As with many developing countries, the rate of teenage pregnancy in South Africa is high. Most people argue that this is a substantial problem for the country, and is an expression of a failure to help young girls deal with sexuality. This failure leads to not only pregnancies and abortions, but also to STDs and HIV and AIDS, many believe that adolescents in South Africa are in desperate need of adequate sex education and confidential contraceptive services.
There are many factors behind teenage pregnancy in South Africa. Often, adequate knowledge of contraception is lacking, due to negative attitudes regarding sexual activity before marriage. Young girls are not educated about contraceptive use because many believe there is no need to educate them, they must wait until they are married to have sex anyway.
Teenage pregnancy in South Africa is mainly a problem among women who live in rural, poverty-stricken areas, South Africa’s urban female adolescents, however, are also at a high risk of finding themselves pregnant at an early age. These urban girls have become addicted to drugs, alcohol, and expensive lifestyles, to make sure that they have the money for their wishs, they sadly stumble onto the path of prostitution and often become pregnant and drop out of school.
Unfortunately, there are a number of myths, the most prominent being that sleeping with a virgin will cure HIV-AIDS, that actually promote the rape of young women. In many cases, these victims are left pregnant. Education regarding these myths and other issues relating to teenage pregnancy in South Africa are believed to be fundamental in dealing with the problem of adolescent pregnancy. Many education programs, however, are controversial, as is the practice of forcing a young girl who is visibly pregnant to drop out of school, furthermore, a consensus has not been reached as to what degree tradition should play in educating young girls.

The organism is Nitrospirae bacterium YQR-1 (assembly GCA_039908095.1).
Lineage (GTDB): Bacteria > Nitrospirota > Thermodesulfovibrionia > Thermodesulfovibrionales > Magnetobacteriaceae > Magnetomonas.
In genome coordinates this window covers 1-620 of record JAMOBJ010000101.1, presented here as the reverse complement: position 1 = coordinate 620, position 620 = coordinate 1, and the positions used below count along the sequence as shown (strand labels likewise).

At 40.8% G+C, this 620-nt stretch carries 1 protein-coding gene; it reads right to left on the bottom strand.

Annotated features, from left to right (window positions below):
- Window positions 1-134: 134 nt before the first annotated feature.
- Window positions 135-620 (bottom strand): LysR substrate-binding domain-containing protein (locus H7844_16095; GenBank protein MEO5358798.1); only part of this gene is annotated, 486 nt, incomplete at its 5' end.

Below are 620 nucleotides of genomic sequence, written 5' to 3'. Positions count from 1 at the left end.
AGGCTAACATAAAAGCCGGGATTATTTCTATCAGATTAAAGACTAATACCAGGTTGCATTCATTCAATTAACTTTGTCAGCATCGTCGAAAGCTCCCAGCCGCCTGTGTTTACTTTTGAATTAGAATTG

One controversial practice that may be impacting teenage pregnancy in South Africa is that of virginity testing in rural KwaZulu-Natal, where girls on average between the ages of 7 and 26 allow a stranger to check if their hymens are intact. The girls are overjoyed when the test confirms they are virgins. People supporting this practice say that it is an effective tool in stopping the spread of teenage pregnancies and HIV, while opponents claim that the practice is unconstitutional, unhygienic and a violation of human rights. Advocates of the practice also agree that virginity testing is unhygienic at the moment, as the tester touches up to 600 girls a day, often with bare hands and without washing hands between girls, however, advocates claim that if the government supported the practice, there would be funding to buy gloves, food, and areas where girls could be tested in private. Furthermore, many supporters of the practice argue that in a country where rape of young girls is prevalent, virginity testing is proving to be a useful method of uncovering sexual abuse on young girls who fear speaking out about it.